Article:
The Celebration of Urban Birds isn’t just about “Bird Counts” and helping to create welcome habitats for your ornithological neighbors. Protecting migratory birds is an urgent part of this process. Just as we work to create and support buffer zones around nature reserves in various parts of the world, we need to think about ways that human lifestyles impact animal health and habitat.
New York City Audubon’s Director of Conservation Susan Elbin states that
Night-time migrants navigate using cues which include moon-light and star position, and may become confused by the glare of tall building lights.
Iconic NYC landmarks including the Chrysler Building and Rockefeller Center are participating in Lights Out New York and the program is gaining participants to the degree that additional cities across the U.S. and Canada are expressing interest, as well. Studies are already indicating that the decrease in “urban glow” is leading to a decline in migratory bird fatalities.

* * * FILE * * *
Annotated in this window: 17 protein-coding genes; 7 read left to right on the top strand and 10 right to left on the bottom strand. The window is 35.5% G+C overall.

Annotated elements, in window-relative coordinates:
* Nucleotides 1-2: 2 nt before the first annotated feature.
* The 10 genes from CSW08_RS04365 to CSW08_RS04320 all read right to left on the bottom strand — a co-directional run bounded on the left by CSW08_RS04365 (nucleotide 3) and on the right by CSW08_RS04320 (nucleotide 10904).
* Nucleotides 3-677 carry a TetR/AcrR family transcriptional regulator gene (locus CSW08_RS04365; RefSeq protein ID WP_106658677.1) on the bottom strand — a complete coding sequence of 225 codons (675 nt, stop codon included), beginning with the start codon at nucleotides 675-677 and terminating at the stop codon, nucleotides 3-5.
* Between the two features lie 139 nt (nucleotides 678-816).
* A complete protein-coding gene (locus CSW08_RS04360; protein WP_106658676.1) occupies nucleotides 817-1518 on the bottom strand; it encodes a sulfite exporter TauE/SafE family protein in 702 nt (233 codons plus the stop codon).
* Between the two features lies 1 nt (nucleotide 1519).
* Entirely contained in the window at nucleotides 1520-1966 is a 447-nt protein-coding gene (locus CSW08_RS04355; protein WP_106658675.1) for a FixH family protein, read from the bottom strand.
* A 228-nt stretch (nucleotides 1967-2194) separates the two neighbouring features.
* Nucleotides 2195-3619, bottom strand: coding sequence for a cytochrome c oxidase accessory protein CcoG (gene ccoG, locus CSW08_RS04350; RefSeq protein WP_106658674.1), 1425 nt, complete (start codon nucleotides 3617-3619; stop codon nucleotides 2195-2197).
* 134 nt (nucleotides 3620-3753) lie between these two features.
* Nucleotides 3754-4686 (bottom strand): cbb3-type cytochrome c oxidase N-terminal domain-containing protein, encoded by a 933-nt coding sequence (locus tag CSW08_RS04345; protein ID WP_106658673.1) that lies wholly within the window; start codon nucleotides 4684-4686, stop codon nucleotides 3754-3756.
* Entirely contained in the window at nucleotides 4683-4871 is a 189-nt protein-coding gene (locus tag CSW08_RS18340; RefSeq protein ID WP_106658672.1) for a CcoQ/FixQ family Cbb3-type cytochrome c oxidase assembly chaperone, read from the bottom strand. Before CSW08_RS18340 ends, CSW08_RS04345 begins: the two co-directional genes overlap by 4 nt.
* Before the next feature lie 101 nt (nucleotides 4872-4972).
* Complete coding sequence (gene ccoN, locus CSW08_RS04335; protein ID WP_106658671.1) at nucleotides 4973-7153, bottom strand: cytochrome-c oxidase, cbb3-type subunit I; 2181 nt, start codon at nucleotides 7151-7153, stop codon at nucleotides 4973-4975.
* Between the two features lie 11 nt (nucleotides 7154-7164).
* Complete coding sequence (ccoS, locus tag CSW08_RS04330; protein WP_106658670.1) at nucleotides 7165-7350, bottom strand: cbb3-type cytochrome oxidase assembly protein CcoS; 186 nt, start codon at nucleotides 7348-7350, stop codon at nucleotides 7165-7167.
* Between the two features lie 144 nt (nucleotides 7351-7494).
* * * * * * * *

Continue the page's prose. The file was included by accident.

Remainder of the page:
Participating buildings are taking conservation action on a variety of levels: decreasing the hazard to migratory birds; reducing their carbon footprint and lowering their own energy consumption costs. In future, there may be the additional benefit of receiving LEED (Leadership in Energy and Environmental Design) credits for participating buildings.
New York has always considered itself an innovator on many levels. Lights Out New York may set the example that will turn the Big Apple Green.